Alvaro Morata has completed a return to Juventus on an initial one-year loan deal from Atletico Madrid, the clubs have announced.

The Serie A champions confirmed the move on Tuesday, sealing Morata's services for a second spell.

Juve will pay Atletico €10million, with the Italian club having an option to buy the 27-year-old striker for €45m or pay another €10m to loan him for a further campaign.

Should the Bianconeri opt to extend the loan, they will be able to purchase Morata for €35m at the end of the 2021-22 season.

A Juve statement read: "Memory albums are there to be opened, to reminisce upon old moments, but also to add new ones and we can’t wait to create many more memories, together once more!

"Even though Alvaro left the club four years ago, after having won five trophies in two years: two Scudetti, two Coppe Italia, one Supercoppa Italiana, he has always remained Bianconero in his heart and his return will be as though he never even said goodbye."

Morata scored 27 goals in 93 games across two seasons in Turin between 2014 and 2016.

He then returned to Real Madrid for a year before joining Chelsea and later Atletico, where he netted 12 LaLiga goals in 34 games last term.

With Gonzalo Higuain having left to join Inter Miami, Juve had been linked with Barcelona's Luis Suarez and Roma's Edin Dzeko.

Morata's move could pave the way for Suarez to join Atletico.

Juve have won nine consecutive Serie A titles and opened their campaign under Andrea Pirlo with a 3-0 win over Sampdoria on Sunday.

Alvaro Morata has completed a return to Juventus on an initial one-year loan deal from Atletico Madrid, the clubs have announced.

 

Luis Suarez's Italian citizenship exam is being investigated over allegations of irregularities, the Perugia Prosecutor's Office has announced.

Suarez flew into Perugia to take the test ahead of a possible transfer from Barcelona to Juventus and passed the 'B1' assignment.

With Juventus having no remaining spots for non-EU players in their squad, the Uruguay striker would have needed to become an Italian citizen to make the move to the Allianz Stadium.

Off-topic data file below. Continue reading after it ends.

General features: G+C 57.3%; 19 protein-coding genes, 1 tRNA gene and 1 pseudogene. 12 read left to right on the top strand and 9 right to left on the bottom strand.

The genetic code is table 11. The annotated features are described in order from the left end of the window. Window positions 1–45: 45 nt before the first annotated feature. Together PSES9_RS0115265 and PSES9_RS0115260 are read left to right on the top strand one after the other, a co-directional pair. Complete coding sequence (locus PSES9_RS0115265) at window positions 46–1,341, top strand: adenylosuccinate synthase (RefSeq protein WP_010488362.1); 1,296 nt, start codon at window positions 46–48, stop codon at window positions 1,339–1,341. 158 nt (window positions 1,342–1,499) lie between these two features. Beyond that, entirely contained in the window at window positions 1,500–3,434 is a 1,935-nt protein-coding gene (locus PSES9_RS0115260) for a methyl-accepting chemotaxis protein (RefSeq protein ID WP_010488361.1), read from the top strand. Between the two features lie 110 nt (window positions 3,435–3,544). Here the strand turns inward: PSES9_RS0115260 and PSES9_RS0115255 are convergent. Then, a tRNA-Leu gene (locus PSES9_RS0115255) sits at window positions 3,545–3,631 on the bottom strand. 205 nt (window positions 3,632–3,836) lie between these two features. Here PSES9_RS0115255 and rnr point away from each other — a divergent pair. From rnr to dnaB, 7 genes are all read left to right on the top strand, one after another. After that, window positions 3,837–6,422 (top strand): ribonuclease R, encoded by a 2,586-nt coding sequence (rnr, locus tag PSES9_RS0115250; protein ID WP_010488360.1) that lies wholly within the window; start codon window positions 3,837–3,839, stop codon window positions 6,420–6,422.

Italian financial police and the Perugia Prosecutor's Office are looking at claims Suarez may have been aware of the contents of the exam, allowing the result to have been predetermined.

There has been no direct accusation of wrongdoing towards any individual and there have been no charges.

A statement from the Perugia Prosecutor's Office read: "During the investigation started in February 2020 by Perugia's finance police on different matters within the university for foreigners in Perugia, some irregularities have emerged on the test on Italian language faced by the Uruguayan footballer Luis Alberto Suarez Diaz on September 17th to obtain the Italian nationality (passport).

"From the investigation it has emerged that the subjects of the test had been previously agreed with the candidate and that the mark had been decided in advance despite the fact that, during the online Italian lessons made by the university teachers, the player had shown just a basic knowledge of the Italian language.

"Today the military corps of the finance police are seizing documents in the offices of the university to ascertain the abovementioned misbehaviours and to deliver the warranty information for the crimes of violation of official secrecy and ideological falsity committed in public acts by the public official and others."

Suarez now appears unlikely to move to Juve, with the Italian champions reported to have struck a deal to secure the return of their former striker Alvaro Morata from Atletico Madrid.

Atleti are said to be close to bringing in Suarez from LaLiga rivals Barca, who have told the experienced forward he can leave Camp Nou, as a replacement.

Juventus welcomed Alvaro Morata back to Turin ahead of the forward's expected return to the Serie A champions.

Morata is reportedly set to join Juve on loan from Atletico Madrid in a deal that will cost €9million and the Italian club will also apparently have an option to buy the 27-year-old for €45m.